Right after the shoebox dedication day, the second Sunday in November, the shelves in the shoebox room are bare. Elaine starts again, after Christmas, looking for bargains. People all over town know her and Mary, and they have recruited many of them to help. Discount stores call when items go on sale. Every month she asks the church members to supply something—soap month, yoyo month, pencil month, etc. The expense, spread over the entire year among several people, is minimal.

Many people, both inside and outside of the church, also make things to go in the boxes, such as dresses, crocheted hats/scarves, tote bags, doll clothes and blankets, or put together things such as sewing kits, and fishing supplies. In addition, Rosemont set up a shoebox fund for people who want to contribute money in addition to, or instead of buying items. Elaine and Mary use this fund to purchase extra things needed to fill up the boxes. And Elaine makes sure they are full! She has taught all the packers to utilize every square inch of those boxes. But the most important thing that is packed is prayer. During every packing session, Elaine stops, gives a “mini sermon,” as she is never at a loss for words, and takes times to pray over the boxes and the children who will be receiving them.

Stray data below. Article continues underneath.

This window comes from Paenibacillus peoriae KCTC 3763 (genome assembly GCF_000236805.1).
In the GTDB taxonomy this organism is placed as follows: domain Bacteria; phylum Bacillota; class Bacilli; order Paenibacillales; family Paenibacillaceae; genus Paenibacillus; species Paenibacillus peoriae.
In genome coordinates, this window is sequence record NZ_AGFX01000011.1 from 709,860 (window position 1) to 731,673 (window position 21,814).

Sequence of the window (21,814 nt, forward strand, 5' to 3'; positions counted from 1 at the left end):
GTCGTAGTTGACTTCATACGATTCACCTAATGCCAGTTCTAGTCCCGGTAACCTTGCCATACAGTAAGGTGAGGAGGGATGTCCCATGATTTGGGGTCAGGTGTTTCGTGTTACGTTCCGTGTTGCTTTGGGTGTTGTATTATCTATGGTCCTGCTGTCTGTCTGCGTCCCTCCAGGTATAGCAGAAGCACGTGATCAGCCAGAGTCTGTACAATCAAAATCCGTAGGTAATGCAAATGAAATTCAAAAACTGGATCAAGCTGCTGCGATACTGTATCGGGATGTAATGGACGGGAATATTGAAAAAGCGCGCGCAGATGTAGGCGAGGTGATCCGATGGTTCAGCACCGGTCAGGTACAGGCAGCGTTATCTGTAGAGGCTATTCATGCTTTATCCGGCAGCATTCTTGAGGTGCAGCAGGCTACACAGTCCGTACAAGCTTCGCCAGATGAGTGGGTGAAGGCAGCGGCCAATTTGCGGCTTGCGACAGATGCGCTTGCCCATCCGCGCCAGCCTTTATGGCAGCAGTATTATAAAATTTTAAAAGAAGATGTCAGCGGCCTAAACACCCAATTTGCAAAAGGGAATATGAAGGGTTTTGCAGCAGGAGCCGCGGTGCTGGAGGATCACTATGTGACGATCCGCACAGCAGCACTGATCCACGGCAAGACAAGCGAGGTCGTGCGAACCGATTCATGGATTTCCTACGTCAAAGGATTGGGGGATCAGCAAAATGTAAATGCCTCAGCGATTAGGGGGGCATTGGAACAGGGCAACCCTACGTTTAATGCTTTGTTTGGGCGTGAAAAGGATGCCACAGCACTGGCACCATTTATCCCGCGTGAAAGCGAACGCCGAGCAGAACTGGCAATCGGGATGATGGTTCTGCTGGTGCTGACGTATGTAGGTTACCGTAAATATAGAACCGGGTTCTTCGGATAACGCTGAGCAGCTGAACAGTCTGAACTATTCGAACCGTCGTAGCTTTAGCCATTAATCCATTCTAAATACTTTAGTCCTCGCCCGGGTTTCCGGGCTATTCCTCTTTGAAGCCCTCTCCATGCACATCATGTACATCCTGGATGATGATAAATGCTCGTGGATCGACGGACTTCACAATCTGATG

Other churches, many much larger than Rosemont, have sent their shoebox coordinators to learn from Elaine. Most churches which participate in Operation Christmas Child do so by encouraging their members to take home and pack a box or two. Elaine does this, as well. Even though massive numbers of boxes emerge from the shoebox room, members of the congregation are highly encouraged to take home and pack their own personal boxes. Of the 714 boxes sent from Rosemont this year, 65 were packed by individuals or families. Several people have received thank you notes or emails from the child who received their box.

Elaine’s name is well known in the southeastern region with Atlanta as the Operation Christmas Child processing center. She and Mary, as well as other church members, have traveled to Atlanta many times to volunteer for several days working in the processing center. Elaine would be the first to tell people that she doesn’t accomplish putting together the massive number of shoeboxes all by herself or even with Mary. She gives all the credit to God. But it is her infectious passion and enthusiasm for shoeboxes which excites everyone around her and makes them want to get in on the action. Her vision and leadership have enabled a small church to do the impossible—sending out 714 boxes! That’s why she’s called the shoebox lady and that’s why her vision has become Rosemont’s vision of “just one more child.”

Ellen has been making up stories since before she could write. Ellen is a practicing veterinarian, former missionary, foster parent, pastor’s wife, and church pianist/organist. She originated and wrote a newspaper column on pet care for six years before taking an assignment with the Southern Baptist International Mission Board. She lives in Valparaiso, Florida with her husband, son, and assorted pets.